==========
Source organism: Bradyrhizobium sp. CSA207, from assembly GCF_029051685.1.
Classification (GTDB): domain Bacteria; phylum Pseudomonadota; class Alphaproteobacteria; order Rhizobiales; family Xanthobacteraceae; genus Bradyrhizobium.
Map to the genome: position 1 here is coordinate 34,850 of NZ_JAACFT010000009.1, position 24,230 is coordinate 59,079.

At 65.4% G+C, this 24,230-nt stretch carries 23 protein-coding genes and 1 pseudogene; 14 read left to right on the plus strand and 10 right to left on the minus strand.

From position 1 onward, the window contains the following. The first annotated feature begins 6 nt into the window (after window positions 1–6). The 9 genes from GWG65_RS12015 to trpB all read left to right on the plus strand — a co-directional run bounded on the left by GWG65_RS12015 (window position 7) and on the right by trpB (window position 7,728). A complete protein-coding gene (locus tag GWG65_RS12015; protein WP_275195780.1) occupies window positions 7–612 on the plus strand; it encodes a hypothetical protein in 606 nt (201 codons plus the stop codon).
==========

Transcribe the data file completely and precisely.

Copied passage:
Source organism: Bradyrhizobium sp. CSA207, from assembly GCF_029051685.1.
Classification (GTDB): domain Bacteria; phylum Pseudomonadota; class Alphaproteobacteria; order Rhizobiales; family Xanthobacteraceae; genus Bradyrhizobium.
Map to the genome: position 1 here is coordinate 34,850 of NZ_JAACFT010000009.1, position 24,230 is coordinate 59,079.

At 65.4% G+C, this 24,230-nt stretch carries 23 protein-coding genes and 1 pseudogene; 14 read left to right on the plus strand and 10 right to left on the minus strand.

From position 1 onward, the window contains the following. The first annotated feature begins 6 nt into the window (after window positions 1–6). The 9 genes from GWG65_RS12015 to trpB all read left to right on the plus strand — a co-directional run bounded on the left by GWG65_RS12015 (window position 7) and on the right by trpB (window position 7,728). A complete protein-coding gene (locus tag GWG65_RS12015; protein WP_275195780.1) occupies window positions 7–612 on the plus strand; it encodes a hypothetical protein in 606 nt (201 codons plus the stop codon).